Today must have been a great day to fly, because there was lots of that going on and I love every minute of it.
It was a quiet day–only three or four of the seven of us in our part of the office. Still lots of pressure with deadlines and big projects, but quiet also, in the general lack of complaints we received. Whew! One of the extra responsibilities I sought out when I was hired was keeping our blog more current. Occasionally I get asked to cover events or exciting news. Today I got to interview one of our students, who is also a member of our flight team and a part-time employee in the office just next to ours. He was recently sworn into a pilot’s slot for the National Guard. He’ll be training to fly one of those jets that refuels other planes in flight. Pretty amazing. He is sharp and a nice kid. It was inspiring to hear his story in his own words. What I loved most about his story was his humility and his perseverance. There were clearly some aspects of his route to have this opportunity that were not simply coincidence or happenstance and he recognized that and was humble and grateful.
I love that I work somewhere where I sometimes get to watch as some people literally reach for the sky and really go after their dreams.
That Sunday evening I attended a delightful and delicious Ben & Jerry’s tasting party. It was a brilliant idea and a super great time, which proves once again that I have the very best friends!
That earlier that earlier this week I was on the phone helping out one of my favorite account managers when he told me tbat the account manager next to him wanted to speak with me. He passed the phone to her. I was expecting her to need my assistance as well, but no:
“I just wanted to let you know that it’s our guy here’s birthday today!”
She transferred me back to Rich and I was so happy to be able to tell him “Happy Birthday!” I would have felt awful to have spoken with him on his birthday and not known. I truly love the people with whom I work, many whom I’ve never met in person, but who treat me with love, respect, courtesy and appreciation every single day.
That while in St. George last weekend eating up the beauty that is Snow Canyon I wondered aloud if the people who saw that red-rock panorama every day ever took it for granted. Someone responded, “Well, it’s probably just like us and where we live. I thought abou tit and realized that I rejoice every morning in the beauty that is Timp, who greats me first thing from my bedroom window. I am greatful that I don’t take the beauties of this earth for granted.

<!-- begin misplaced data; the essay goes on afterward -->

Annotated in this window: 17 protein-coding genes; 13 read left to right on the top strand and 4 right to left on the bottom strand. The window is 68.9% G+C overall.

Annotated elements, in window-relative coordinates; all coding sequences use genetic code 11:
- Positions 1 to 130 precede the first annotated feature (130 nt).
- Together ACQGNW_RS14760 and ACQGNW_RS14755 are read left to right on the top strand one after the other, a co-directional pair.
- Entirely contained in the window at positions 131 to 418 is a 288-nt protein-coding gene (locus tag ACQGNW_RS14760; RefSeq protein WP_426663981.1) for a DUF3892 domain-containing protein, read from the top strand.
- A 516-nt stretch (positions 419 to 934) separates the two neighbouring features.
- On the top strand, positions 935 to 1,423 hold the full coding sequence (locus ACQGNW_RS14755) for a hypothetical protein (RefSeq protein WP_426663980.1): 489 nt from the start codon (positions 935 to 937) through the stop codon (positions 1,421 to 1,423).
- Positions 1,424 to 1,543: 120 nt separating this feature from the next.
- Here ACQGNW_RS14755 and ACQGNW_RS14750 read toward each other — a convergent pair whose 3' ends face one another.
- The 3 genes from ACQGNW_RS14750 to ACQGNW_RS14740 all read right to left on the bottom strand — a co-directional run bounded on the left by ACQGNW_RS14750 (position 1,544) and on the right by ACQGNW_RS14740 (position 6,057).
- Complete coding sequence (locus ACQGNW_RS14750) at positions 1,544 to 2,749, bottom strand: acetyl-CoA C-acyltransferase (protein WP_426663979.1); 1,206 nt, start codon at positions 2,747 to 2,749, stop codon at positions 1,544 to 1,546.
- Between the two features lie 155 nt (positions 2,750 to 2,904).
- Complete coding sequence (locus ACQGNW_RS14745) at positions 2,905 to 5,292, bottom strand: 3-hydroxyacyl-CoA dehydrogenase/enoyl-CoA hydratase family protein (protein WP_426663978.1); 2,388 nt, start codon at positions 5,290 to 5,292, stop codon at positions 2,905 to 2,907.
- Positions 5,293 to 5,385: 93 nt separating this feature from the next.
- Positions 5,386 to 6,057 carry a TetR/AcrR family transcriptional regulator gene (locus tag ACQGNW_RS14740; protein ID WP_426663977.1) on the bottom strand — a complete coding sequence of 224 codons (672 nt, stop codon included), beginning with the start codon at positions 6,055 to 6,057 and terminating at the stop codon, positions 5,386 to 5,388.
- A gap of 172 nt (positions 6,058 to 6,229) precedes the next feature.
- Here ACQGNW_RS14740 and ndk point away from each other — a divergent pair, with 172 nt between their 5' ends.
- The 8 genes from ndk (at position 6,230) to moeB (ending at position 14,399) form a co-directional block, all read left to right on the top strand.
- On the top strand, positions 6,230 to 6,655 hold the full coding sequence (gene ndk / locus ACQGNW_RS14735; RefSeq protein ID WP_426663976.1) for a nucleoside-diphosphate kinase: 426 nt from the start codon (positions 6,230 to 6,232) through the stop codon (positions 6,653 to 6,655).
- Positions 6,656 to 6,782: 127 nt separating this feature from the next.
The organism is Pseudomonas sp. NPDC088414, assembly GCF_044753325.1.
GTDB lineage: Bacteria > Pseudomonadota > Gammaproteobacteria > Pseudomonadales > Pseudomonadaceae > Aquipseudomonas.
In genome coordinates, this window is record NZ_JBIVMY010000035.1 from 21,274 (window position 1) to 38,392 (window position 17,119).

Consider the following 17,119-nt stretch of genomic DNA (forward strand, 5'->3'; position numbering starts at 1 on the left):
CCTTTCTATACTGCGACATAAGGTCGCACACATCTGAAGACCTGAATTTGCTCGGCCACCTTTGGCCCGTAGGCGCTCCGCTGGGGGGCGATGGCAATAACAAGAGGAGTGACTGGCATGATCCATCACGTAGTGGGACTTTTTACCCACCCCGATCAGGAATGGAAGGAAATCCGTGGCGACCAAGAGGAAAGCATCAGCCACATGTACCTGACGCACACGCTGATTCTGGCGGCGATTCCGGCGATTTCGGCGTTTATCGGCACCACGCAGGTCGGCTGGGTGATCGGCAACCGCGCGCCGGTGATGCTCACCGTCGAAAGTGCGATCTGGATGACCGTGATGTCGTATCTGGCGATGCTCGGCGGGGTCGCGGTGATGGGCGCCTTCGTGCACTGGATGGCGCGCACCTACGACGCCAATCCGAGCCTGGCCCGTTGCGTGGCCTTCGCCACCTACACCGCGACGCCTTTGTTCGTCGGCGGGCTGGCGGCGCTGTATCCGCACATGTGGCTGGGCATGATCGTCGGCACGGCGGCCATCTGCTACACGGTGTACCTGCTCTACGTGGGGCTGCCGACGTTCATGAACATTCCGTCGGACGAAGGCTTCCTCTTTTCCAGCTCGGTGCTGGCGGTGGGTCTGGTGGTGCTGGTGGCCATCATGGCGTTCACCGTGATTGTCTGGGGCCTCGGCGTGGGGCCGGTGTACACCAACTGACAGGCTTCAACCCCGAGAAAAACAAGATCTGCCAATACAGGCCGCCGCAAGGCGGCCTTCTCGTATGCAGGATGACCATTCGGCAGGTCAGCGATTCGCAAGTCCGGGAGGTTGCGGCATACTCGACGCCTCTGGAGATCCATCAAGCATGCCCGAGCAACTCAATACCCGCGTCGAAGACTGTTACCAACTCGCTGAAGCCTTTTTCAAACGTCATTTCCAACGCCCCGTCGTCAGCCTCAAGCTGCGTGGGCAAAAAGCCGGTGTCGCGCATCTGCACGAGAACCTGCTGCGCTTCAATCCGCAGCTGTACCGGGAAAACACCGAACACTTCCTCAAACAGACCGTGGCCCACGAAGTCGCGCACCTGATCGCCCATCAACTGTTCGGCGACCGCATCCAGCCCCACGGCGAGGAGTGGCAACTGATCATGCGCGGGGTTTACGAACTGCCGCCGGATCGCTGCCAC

Speaking of beauty, tonight I asked my MIL how her hair was growing back. She took off her wig to show me. I am grateful for fhe medical advancements that give both of our moms a fighting chance against breast cancer and for eyes that see true beauty not as the shallow world sees it but for what it really is. Barbara’s wig is pretty, but her face is just as beautiful to me under the super short dark scalp-hugging new hair that signifies recovery from the cell-killing properties of chemotherapy as it is framed by the full styled wig she received before she started treatments. I feel the same way about my own mother who is about two months behind Barbara in the treatment and recovery process.
And, finally, that when I asked the family if they had any requests for pie tomorrow Zack was ready with “Sour cream lemon! I’ve been waiting two whole years for that!” (I honestly thought he did not miss me. And maybe he didn’t, but at least he missed my pie.)